Sorrento Therapeutics sues Soon-Shiong, alleging it was shortchanged in cancer drug sale
A San Diego biopharmaceutical company is accusing its business partner, biotech entrepreneur Dr. Patrick Soon-Shiong, of orchestrating a “catch and kill” plan that ultimately prevented the release of a promising cancer drug.
Sorrento Therapeutics, a publicly traded firm developing pain and cancer drugs, on Wednesday filed two lawsuits against Soon-Shiong — who owns the Los Angeles Times and San Diego Union-Tribune — as well as subsidiaries of Soon-Shiong’s NantWorks empire. It’s seeking damages of more than $1 billion through an arbitration complaint, and $90.05 million through a civil suit. Soon-Shiong denies any wrongdoing and says the suits are without merit.
In the arbitration case, the biotech firm charges that Soon-Shiong purchased and then sought to kill Sorrento’s experimental drug, Cynviloq, before it could reach market. The drug candidate was lauded as a next-generation spin on Abraxane, the anti-cancer drug Soon-Shiong sold to Celgene for $2.9 billion in 2010. Soon-Shiong later “orchestrated a secret, illegal transaction” to recoup the funds he paid for Cynviloq, according to the civil case.
In an emailed statement, Soon-Shiong denied the allegations.
“The lawsuit is a cynical attempt to deflect from Sorrento’s own breach of contract. The allegation that we have not developed Cynviloq to protect the sales of Abraxane is false and it ignores the facts. Because it is totally without merit, we shall defend ourselves vigorously against this baseless allegation,” Soon-Shiong said.
The legal dispute dates to late 2014, when Cynviloq was supposedly on track to be cleared by the U.S. Food and Drug Administration. Cynviloq was modeled after Abraxane, with a few tweaks to the drug’s design so that it could be administered to patients more efficiently and at a lower cost. Abraxane, according to court documents, sells for $1,378 per dose in the U.S. and has no direct competition. In South Korea, however, the price is $270 per dose because of competition from Cynviloq, which is sold there for $180 per dose under the name Genexol-PM.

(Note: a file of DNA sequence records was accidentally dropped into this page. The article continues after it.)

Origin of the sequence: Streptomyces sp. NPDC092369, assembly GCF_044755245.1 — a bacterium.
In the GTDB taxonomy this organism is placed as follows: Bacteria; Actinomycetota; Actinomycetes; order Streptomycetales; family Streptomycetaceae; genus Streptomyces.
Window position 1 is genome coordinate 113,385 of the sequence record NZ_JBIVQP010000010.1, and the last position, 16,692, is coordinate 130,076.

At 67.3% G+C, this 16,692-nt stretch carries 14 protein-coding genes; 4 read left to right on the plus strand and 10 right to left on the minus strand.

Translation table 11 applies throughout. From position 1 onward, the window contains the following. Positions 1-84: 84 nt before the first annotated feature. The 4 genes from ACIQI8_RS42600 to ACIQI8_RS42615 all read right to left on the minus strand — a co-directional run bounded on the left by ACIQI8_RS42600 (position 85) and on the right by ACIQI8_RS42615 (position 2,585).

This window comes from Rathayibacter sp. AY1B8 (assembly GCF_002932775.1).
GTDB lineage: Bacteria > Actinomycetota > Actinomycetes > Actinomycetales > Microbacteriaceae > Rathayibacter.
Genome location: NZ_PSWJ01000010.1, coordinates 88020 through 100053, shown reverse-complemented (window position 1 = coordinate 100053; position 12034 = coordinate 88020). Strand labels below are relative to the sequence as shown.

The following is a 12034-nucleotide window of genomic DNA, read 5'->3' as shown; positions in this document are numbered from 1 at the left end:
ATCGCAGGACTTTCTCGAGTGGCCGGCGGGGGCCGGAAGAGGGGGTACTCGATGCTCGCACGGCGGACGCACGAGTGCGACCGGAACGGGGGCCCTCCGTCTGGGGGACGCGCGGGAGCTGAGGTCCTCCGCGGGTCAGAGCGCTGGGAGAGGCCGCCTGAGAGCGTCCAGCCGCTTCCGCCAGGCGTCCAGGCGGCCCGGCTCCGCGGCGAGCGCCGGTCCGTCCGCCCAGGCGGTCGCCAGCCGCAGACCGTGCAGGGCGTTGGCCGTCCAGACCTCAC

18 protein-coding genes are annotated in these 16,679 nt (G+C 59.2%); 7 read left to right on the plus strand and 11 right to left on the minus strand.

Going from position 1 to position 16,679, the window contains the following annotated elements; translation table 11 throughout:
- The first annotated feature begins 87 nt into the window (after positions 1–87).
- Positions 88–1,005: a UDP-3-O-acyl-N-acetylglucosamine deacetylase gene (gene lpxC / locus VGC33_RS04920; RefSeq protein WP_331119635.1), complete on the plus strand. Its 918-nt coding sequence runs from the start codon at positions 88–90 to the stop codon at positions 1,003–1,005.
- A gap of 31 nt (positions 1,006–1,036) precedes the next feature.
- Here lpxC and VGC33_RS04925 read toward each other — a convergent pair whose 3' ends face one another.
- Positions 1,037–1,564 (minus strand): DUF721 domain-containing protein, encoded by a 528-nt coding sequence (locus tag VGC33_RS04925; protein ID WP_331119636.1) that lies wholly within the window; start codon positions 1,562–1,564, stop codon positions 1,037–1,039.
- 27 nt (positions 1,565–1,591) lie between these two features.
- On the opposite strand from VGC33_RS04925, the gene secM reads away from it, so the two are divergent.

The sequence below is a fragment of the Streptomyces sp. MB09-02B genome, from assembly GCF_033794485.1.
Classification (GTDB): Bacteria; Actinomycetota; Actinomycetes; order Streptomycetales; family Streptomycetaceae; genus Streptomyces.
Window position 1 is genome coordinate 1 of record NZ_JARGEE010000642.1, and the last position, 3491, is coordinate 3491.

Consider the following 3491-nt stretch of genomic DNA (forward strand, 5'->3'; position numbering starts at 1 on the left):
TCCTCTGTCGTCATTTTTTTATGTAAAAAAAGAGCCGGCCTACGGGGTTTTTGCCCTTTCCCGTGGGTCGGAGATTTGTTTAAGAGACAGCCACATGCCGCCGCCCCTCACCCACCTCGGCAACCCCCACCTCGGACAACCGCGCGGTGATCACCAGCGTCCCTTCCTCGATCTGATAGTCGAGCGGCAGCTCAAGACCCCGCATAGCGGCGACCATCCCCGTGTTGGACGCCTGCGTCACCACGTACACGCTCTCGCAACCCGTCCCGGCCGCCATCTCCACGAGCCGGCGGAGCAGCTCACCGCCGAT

The suit says Soon-Shiong approached Sorrento Chief Executive Henry Ji, hoping to broker a deal between Sorrento and Celgene for the drug. When it appeared in early 2015, however, that the Federal Trade Commission would object to the deal, Soon-Shiong, who owns a stake in Celgene, proposed that his own company, NantPharma, acquire the drug instead, the civil suit says.
In May 2015, NantPharma acquired Sorrento’s subsidiary IgDraSol Inc., which held the Cynviloq assets. Soon-Shiong’s company paid $90 million in cash and agreed to $1.2 billion of payments pegged to certain milestones, some contingent on FDA approvals. The latter payments did not materialize.
Sorrento claimed that by mid-2016 Soon-Shiong hadn’t pushed forward with FDA approval and let critical patents lapse. Soon-Shiong said Sorrento misrepresented the drug’s status with the FDA and failed to deliver on other research commitments.
Then, in July 2017, Sorrento contends that Soon-Shiong defrauded the biotech firm by redirecting money from its research venture, a charge the doctor also disputes.
At the time of Cynviloq’s sale in 2015, the parties formed a $100-million cancer research venture called Immunotherapy NANTibody. The limited liability company’s ownership and funding were divided 60-40 between Soon-Shiong’s NantCell and Sorrento Therapeutics, respectively.
Two years later, Soon-Shiong and his lawyer, Charles Kim, “drained [the joint venture] of nearly all of its contributed capital,” according to the civil case. The suit alleges the pair had the joint venture pay NantPharma $90.05 million for the Cynviloq assets — without notifying NANTibody’s board of directors. In short, the allegation is that the doctor repaid himself for the purchase of IgDraSol.
“Because the drug required a new process, further stability testing, and a complete new Phase 1 clinical study, we sold the drug to our [joint venture] with Sorrento, which had both regulatory and formulation expertise,” Soon-Shiong said of the transaction. “We opened a Phase 1 study and this study is currently open and we are actively trying to recruit patients.”
The civil case, filed in Los Angeles County Superior Court, is seeking to undo the transaction and return $90.5 million to the joint venture. The arbitration demand, filed with the American Arbitration Assn. in Los Angeles, is seeking damages in excess of $1 billion, as well as additional punitive damages.
Van Grove writes for the San Diego Union-Tribune. Union-Tribune staff writer Brittany Meiling contributed to this report.
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